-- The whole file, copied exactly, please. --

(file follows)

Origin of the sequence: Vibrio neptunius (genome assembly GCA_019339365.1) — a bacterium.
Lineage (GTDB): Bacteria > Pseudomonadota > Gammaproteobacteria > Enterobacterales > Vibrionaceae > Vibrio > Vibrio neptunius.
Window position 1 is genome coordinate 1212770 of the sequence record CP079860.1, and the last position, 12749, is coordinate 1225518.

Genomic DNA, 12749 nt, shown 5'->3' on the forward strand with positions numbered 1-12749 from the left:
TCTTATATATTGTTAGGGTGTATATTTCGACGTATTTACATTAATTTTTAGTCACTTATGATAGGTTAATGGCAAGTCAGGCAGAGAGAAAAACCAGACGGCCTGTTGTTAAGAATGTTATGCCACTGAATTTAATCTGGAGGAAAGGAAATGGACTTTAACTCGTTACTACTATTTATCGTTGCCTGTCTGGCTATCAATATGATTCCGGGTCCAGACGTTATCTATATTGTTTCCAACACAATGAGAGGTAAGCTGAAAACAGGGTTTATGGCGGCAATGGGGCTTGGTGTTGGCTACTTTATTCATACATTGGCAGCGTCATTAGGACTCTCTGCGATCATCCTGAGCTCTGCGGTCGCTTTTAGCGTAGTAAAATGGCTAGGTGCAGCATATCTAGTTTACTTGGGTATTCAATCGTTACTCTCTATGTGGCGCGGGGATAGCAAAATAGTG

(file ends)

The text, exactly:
Origin of the sequence: Vibrio neptunius (genome assembly GCA_019339365.1) — a bacterium.
Lineage (GTDB): Bacteria > Pseudomonadota > Gammaproteobacteria > Enterobacterales > Vibrionaceae > Vibrio > Vibrio neptunius.
Window position 1 is genome coordinate 1212770 of the sequence record CP079860.1, and the last position, 12749, is coordinate 1225518.

Genomic DNA, 12749 nt, shown 5'->3' on the forward strand with positions numbered 1-12749 from the left:
TCTTATATATTGTTAGGGTGTATATTTCGACGTATTTACATTAATTTTTAGTCACTTATGATAGGTTAATGGCAAGTCAGGCAGAGAGAAAAACCAGACGGCCTGTTGTTAAGAATGTTATGCCACTGAATTTAATCTGGAGGAAAGGAAATGGACTTTAACTCGTTACTACTATTTATCGTTGCCTGTCTGGCTATCAATATGATTCCGGGTCCAGACGTTATCTATATTGTTTCCAACACAATGAGAGGTAAGCTGAAAACAGGGTTTATGGCGGCAATGGGGCTTGGTGTTGGCTACTTTATTCATACATTGGCAGCGTCATTAGGACTCTCTGCGATCATCCTGAGCTCTGCGGTCGCTTTTAGCGTAGTAAAATGGCTAGGTGCAGCATATCTAGTTTACTTGGGTATTCAATCGTTACTCTCTATGTGGCGCGGGGATAGCAAAATAGTG